Pullen, a CPA, is serving his second term as state chairman of the Arizona Republican Party.

In an article titled Steele may lose purse strings, the Washington Times carries the complete two-page report here.

The group needs signatures from RNC members from 16 states to compel the resolution to the floor for a vote by the full party committee at the May 20 special meeting.

 “It is of course not lost on me that each of you worked tirelessly down to the last minute in an effort to stop me from becoming chairman,” Mr. Steele wrote to the men.

Pullen, himself a candidate for treasurer, in fact backed no one for national chairman.

The party’s former general counsel David Norcross, a longtime friend and mentor to Steele, supported the South Carolina GOP chairman. Since then, Norcross said Chairman Steele has not responded to telephone calls and e-mails from him.  Steele assumed office on January 30, 2009.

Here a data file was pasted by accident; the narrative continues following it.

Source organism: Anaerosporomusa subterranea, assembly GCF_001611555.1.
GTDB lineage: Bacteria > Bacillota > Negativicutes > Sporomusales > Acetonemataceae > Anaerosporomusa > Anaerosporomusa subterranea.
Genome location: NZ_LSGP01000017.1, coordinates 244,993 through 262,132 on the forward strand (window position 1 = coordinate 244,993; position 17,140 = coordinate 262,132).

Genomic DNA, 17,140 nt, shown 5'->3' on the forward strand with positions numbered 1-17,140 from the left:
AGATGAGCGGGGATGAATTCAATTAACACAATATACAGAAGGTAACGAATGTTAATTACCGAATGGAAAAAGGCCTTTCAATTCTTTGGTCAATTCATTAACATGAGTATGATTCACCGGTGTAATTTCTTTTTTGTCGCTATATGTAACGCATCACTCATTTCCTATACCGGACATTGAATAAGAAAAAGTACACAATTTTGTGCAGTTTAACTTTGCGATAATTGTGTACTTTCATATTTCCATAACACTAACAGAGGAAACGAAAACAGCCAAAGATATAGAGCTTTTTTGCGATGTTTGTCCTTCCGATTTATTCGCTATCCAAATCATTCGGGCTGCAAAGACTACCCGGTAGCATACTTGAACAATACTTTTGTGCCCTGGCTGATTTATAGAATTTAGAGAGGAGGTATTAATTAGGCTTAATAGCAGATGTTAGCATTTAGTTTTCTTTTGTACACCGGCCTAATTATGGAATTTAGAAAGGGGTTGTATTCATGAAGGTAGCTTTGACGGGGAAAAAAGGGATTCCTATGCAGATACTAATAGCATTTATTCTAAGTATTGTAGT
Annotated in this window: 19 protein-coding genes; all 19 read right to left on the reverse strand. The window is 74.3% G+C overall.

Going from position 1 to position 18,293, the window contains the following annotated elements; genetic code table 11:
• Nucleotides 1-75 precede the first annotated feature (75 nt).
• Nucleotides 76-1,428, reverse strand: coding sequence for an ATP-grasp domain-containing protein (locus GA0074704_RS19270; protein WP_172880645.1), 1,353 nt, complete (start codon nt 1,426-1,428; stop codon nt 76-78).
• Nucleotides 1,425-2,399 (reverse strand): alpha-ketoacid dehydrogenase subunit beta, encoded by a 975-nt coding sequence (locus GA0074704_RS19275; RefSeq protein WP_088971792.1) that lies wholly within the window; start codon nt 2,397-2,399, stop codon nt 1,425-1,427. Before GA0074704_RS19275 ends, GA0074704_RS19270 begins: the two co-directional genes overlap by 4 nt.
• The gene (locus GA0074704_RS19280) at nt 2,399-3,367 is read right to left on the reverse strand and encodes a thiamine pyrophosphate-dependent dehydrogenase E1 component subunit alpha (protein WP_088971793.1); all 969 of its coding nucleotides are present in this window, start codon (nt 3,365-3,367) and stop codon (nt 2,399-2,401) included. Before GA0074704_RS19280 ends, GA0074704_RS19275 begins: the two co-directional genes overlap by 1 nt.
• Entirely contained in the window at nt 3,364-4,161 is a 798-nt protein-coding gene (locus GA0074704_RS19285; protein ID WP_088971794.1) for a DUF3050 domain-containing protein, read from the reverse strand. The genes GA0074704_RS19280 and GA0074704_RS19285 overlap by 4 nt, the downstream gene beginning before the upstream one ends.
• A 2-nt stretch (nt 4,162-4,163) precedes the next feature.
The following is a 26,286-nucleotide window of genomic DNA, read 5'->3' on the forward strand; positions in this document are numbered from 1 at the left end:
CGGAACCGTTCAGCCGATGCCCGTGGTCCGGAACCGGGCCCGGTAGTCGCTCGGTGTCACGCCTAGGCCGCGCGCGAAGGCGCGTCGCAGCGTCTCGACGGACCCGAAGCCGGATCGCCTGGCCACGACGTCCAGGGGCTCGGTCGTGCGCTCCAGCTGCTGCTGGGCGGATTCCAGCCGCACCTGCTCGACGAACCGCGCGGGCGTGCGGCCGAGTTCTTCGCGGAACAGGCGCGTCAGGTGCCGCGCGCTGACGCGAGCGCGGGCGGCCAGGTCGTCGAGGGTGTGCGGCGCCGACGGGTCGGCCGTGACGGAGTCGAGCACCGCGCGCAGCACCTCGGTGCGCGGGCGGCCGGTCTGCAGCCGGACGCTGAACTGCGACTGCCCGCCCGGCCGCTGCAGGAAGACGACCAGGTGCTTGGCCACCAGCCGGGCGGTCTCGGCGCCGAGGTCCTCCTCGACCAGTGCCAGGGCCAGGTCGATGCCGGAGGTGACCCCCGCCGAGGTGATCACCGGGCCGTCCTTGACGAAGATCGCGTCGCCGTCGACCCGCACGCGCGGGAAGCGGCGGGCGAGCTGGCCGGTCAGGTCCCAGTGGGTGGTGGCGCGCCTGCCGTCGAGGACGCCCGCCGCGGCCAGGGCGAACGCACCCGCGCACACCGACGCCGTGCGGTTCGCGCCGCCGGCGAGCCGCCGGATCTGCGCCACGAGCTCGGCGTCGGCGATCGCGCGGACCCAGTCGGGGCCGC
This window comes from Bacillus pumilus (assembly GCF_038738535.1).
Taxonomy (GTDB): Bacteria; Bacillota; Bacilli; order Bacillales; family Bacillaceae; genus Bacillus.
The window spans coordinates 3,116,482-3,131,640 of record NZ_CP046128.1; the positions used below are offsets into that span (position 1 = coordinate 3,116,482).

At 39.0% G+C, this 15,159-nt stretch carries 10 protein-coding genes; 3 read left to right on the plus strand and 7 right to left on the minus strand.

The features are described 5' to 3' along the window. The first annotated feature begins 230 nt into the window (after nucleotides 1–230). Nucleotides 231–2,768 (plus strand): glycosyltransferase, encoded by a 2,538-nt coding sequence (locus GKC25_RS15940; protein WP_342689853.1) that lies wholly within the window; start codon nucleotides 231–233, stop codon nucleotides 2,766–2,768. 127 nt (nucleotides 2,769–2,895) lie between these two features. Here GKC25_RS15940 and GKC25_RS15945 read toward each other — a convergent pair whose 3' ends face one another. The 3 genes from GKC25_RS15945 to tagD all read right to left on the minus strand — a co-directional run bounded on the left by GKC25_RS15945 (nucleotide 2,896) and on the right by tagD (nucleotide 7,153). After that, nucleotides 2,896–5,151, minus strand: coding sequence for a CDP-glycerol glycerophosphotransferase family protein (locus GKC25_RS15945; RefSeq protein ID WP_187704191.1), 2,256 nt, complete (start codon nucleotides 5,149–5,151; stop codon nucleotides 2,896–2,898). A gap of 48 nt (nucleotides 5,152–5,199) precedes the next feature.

Today’s Washington Times has a report on the chairman’s response: Steele fights back against RNC ‘scheme.’

Democrat contagion: Foot in mouth disease outpaces Mexican flu

April 30, 2009

VP Joe Biden sticks his foot in it again

Speaking with Matt Lauer on the Today show this morning, Vice President Joe Biden was asked whether he would advise his own family members against flying to Mexico. Biden’s very unPC answer: “I would tell members of my family — and I have — that I wouldn’t go anywhere in confined places now,” he said. “It’s not just going into Mexico. If you’re any place in a confined aircraft and one person sneezes, it goes all the way through the aircraft.”

Before long, Biden’s office issued a statement retreating from the remarks, saying he was talking only about travel to Mexico, where the new virus has hit hardest, and urging people not to use public transportation while sick.